In an experiment we assess the impact of three confounding factors in the estimation of discount rates. First, the ability of a person to fully understand the terms of the problem and the future consequences of her choices. Second, the possible presence of credit constraints. Third, uncertainty about future events. The experiment is not hypothetical but involves cash payments; moreover, the various options offered are paid with an actual time delay. Two novel aspects of this study is the way we control for individual differences in skill levels and the simultaneous collection of risk perception, risk attitude, and discount rate data for the same subject. The strongest empirical impact that we find for our undergraduate student sample is for credit constraints. Subjects with self-reported difficulties to access the credit market exhibit significantly shorter waiting time for the larger reward. The perceived implicit risk in waiting for the later reward seems to matter for the actual choices. The magnitude of the self-reported perceived risk is considerable and makes it a factor that cannot be ignored in future empirical analysis. Although the regression analysis fails to detect a significant impact, other statistics suggest that the reason may because of the way in which risk perceptions were elicited. Finally, subjects show differentiated ability to compute exponential discounting but these differences seem to be not significantly correlated with the discount rate.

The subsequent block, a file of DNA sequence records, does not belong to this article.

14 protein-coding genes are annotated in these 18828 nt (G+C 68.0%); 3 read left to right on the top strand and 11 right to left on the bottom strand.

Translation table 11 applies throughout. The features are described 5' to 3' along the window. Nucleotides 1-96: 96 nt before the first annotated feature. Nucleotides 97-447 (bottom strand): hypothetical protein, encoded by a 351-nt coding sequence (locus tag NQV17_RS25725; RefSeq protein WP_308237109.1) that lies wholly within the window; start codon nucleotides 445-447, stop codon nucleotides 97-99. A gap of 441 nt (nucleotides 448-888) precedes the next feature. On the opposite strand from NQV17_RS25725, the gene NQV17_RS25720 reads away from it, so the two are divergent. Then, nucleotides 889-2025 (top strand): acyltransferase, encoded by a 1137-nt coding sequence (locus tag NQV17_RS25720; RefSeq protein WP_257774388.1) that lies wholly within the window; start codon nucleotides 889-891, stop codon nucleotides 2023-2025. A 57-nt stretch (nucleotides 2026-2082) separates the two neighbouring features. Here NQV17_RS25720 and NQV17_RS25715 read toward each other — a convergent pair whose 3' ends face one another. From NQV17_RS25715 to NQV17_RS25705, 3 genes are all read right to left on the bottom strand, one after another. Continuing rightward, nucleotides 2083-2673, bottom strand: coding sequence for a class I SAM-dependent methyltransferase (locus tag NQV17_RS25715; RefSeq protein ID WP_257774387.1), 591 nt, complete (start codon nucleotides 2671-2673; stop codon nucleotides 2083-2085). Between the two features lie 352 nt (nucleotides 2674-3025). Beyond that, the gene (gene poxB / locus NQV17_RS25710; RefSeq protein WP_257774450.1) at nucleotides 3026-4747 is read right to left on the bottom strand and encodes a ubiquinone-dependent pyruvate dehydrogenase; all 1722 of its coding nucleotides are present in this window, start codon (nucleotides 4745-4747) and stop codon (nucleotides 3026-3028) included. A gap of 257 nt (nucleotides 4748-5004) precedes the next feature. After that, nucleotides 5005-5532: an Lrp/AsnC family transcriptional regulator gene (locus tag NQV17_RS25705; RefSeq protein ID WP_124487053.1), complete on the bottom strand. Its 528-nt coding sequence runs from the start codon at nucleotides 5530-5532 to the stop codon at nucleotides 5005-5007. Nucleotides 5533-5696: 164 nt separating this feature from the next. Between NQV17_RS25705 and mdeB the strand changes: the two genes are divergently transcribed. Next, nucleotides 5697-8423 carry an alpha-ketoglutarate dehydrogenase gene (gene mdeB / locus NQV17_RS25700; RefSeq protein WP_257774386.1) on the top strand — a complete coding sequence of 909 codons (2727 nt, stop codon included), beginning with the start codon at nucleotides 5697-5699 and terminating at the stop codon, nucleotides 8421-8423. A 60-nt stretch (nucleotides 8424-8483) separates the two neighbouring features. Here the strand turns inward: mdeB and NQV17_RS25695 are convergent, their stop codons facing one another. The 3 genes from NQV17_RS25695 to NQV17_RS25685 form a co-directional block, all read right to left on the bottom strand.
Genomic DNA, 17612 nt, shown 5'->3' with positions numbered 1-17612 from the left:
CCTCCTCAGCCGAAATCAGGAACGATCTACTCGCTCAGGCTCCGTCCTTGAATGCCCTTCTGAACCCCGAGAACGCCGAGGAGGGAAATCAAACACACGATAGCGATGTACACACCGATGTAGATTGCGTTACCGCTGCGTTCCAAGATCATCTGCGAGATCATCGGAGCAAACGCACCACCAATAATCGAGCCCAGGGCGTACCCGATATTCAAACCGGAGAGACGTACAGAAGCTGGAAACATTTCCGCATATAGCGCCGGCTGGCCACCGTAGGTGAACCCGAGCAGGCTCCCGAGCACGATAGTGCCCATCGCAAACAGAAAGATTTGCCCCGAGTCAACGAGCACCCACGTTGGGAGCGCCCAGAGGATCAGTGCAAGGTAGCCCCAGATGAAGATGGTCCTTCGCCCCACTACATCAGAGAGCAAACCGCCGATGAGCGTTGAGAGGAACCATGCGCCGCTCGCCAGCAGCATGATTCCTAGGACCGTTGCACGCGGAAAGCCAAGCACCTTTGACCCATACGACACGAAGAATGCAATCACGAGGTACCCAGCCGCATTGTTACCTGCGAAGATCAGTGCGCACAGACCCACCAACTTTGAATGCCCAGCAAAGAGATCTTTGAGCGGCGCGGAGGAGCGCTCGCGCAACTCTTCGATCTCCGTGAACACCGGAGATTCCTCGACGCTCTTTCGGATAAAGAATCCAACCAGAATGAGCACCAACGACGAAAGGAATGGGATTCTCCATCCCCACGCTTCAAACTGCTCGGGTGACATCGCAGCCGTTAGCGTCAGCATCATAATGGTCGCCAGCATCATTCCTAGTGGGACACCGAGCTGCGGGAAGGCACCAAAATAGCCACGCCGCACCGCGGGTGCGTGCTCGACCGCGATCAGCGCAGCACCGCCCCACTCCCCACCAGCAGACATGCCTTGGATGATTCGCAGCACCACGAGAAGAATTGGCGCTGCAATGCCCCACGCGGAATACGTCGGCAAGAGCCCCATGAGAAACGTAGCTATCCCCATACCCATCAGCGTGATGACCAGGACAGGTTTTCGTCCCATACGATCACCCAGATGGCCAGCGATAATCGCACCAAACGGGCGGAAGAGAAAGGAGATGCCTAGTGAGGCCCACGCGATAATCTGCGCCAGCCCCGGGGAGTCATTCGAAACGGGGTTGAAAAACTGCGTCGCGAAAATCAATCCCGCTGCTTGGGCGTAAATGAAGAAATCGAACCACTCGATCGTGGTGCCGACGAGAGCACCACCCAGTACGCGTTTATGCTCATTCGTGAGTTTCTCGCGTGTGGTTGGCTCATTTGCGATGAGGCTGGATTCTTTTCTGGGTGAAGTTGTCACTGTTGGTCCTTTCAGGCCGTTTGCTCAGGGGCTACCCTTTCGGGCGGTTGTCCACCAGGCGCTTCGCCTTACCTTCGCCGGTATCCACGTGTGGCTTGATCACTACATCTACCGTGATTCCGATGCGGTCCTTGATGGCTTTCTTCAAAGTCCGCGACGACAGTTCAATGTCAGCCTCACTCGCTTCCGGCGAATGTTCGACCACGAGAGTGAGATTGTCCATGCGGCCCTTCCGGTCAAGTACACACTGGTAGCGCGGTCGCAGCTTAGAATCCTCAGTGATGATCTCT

Unpacking Experimental Discount Rates: Impatience, Uncertainty, and Credit Constraints

CASARI, MARCO
2008

Abstract

In an experiment we assess the impact of three confounding factors in the estimation of discount rates. First, the ability of a person to fully understand the terms of the problem and the future consequences of her choices. Second, the possible presence of credit constraints. Third, uncertainty about future events. The experiment is not hypothetical but involves cash payments; moreover, the various options offered are paid with an actual time delay. Two novel aspects of this study is the way we control for individual differences in skill levels and the simultaneous collection of risk perception, risk attitude, and discount rate data for the same subject. The strongest empirical impact that we find for our undergraduate student sample is for credit constraints. Subjects with self-reported difficulties to access the credit market exhibit significantly shorter waiting time for the larger reward. The perceived implicit risk in waiting for the later reward seems to matter for the actual choices. The magnitude of the self-reported perceived risk is considerable and makes it a factor that cannot be ignored in future empirical analysis. Although the regression analysis fails to detect a significant impact, other statistics suggest that the reason may because of the way in which risk perceptions were elicited. Finally, subjects show differentiated ability to compute exponential discounting but these differences seem to be not significantly correlated with the discount rate.
Games, Rationality and Behaviour: Essays on Behavioural Game Theory and Experiments
11
25
Casari M.
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Utilizza questo identificativo per citare o creare un link a questo documento: http://hdl.handle.net/11585/52475
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